Of course, if your pages load too slowly, that same user will be likely to abandon your website for a competitor and not make a purchase at all.

7 Ways To Optimize Page Speed

A person using is laptop and phone at the same time, presumably updating.

If you want to get your page to that coveted two-second load time, good news; there are many ways to do just that. Here are seven techniques you can leverage to optimize page loading speeds.

1. Compress Any Images

First, you can compress images on your website. They can still be high-quality, but compressing your image files will reduce how much data needs to load on a page at any given time. If you can’t do this, just get rid of any unnecessary images to focus more on high-quality text content and other content types.

2. Choose Your Ecommerce Hosting Solution Carefully

The hosting provider you use for your website and its various pages can impact load speeds. That’s because your hosting provider gives your website the resources it needs to load pages and send data to target visitor computers.

For example, if you have dedicated hosting, your ecommerce website will load much more quickly compared to if you have shared hosting. To that end, be sure to choose an ecommerce hosting solution carefully based on reviews and page load speed averages.

3. Reduce Page Redirects for Faster Site Speed

If a web page has too many redirects, it will slow down the loading of the website overall. That’s because redirects can cause too many HTTP requests to kick in simultaneously. These can be helpful when you are trying to optimize website navigation for your customers, but you should only place redirects carefully and when needed.

4. Cache Your Pages for Faster Website Performance

It may be a good idea to cache your web pages to improve website performance. By caching your web pages, it means the pages get stored in temporary storage servers to ensure much shorter load times for future visitors. When a visitor visits your site for the second time, they will see the website content much more quickly.

5. Use Browser Caching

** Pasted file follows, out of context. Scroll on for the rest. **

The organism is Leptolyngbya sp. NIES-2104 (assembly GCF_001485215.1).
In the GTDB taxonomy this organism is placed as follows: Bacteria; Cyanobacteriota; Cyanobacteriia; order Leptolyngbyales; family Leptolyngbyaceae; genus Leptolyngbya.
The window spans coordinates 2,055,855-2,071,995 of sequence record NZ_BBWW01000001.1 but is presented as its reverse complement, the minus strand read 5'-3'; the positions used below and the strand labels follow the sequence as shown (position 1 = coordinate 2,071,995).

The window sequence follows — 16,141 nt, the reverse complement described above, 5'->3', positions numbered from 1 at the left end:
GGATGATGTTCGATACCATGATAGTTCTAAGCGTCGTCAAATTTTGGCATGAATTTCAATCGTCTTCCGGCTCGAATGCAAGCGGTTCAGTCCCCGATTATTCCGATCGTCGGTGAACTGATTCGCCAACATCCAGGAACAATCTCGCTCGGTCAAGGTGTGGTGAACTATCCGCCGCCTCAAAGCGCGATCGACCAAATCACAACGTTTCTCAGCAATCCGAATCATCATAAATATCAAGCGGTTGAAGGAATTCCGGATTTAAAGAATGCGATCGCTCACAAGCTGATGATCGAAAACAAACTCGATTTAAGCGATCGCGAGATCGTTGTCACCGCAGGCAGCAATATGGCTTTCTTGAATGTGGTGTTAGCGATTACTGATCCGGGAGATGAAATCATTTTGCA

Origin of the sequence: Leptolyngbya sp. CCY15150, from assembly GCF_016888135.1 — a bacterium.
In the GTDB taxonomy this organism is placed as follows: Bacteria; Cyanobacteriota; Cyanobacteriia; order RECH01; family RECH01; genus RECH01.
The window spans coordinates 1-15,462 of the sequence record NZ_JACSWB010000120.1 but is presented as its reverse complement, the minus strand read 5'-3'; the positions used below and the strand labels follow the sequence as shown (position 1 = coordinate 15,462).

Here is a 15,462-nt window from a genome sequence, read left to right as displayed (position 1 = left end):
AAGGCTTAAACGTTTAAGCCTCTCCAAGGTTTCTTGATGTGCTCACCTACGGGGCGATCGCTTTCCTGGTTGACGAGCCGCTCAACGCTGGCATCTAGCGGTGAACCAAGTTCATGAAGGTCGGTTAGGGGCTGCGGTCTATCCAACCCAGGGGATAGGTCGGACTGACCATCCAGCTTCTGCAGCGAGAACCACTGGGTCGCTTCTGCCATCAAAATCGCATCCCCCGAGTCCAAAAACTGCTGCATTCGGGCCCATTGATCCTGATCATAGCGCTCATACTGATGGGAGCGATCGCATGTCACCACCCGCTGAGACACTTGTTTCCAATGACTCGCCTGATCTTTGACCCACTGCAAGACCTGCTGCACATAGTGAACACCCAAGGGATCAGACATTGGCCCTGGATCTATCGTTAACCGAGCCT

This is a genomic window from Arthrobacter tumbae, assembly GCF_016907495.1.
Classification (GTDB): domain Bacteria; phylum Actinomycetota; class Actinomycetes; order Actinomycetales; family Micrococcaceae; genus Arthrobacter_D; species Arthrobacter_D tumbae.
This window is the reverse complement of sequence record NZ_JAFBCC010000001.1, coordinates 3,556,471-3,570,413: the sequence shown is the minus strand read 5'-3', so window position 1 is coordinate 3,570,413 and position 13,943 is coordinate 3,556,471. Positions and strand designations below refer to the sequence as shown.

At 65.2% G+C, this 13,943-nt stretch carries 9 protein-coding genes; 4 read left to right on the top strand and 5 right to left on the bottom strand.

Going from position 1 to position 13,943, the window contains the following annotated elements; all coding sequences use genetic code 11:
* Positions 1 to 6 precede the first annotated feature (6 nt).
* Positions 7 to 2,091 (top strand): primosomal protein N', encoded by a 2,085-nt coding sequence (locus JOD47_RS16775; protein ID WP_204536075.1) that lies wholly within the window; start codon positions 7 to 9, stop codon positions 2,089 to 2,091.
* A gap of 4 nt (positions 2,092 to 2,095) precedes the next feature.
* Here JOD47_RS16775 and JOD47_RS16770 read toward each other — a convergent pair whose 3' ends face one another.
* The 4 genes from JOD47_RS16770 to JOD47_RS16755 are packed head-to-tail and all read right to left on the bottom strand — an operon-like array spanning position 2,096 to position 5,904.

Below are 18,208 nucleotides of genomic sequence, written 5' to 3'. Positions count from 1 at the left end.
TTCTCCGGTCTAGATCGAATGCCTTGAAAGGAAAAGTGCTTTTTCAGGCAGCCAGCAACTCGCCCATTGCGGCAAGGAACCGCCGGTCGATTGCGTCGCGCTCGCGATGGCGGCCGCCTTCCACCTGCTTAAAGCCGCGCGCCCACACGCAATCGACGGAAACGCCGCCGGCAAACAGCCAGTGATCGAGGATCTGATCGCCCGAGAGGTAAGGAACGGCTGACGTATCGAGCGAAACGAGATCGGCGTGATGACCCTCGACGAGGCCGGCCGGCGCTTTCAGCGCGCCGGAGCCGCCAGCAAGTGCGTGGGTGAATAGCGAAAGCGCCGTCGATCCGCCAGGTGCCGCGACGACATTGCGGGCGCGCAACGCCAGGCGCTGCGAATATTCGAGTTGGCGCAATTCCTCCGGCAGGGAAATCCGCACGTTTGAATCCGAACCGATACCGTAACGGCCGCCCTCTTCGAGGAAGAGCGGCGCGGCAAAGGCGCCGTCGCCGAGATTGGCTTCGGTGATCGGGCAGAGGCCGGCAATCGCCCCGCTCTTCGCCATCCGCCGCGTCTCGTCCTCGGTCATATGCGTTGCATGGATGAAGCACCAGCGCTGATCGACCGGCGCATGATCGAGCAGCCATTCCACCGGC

To offload some of that work onto your users, consider using browser caching. Put simply, this means visitors' browsers have control over website page caches. The data from those web pages is stored in browsers instead of your own servers.

Note that only some file types can be stored using browser caches, such as HTML files, images, JavaScript sheets, and CSS files.

6. Reduce Technical Debt

Reducing technical debt is always a good idea. Put simply, if you put off a lot of site maintenance and page maintenance work, your “tech debt” will build up over time, resulting in a poorly performing website and subpar user experiences.

Reduce technical debt by:

  • Updating your website, server software, security software, and so on
  • Making regular backups of key user data
  • Optimizing your site and removing old information, videos, and files
7. Reduce the Size of CSS and Javascript Files

It may also be advantageous to try to reduce the sizes of CSS and JavaScript files. To do that, you might need to combine those files and reduce HTTP requests. In this way, your website will need to make fewer requests to load onto a visitor’s browser each time they visit your site.

Combining JavaScript and CSS files is also convenient because it gets rid of unnecessary code, spacing, indentations, and other junk data that can slow down your website altogether. Think of this like spring cleaning for your website to make it run better across the board.

Speed Up Your Slow Website for More Conversions

As you can see, there are lots of ways to accelerate page load speed for your customers. With Prismly’s help, you’ll get the conversion rate optimization expertise you need to succeed. Our knowledgeable specialists can help you with all of the above page optimization tricks and much more, so contact us today.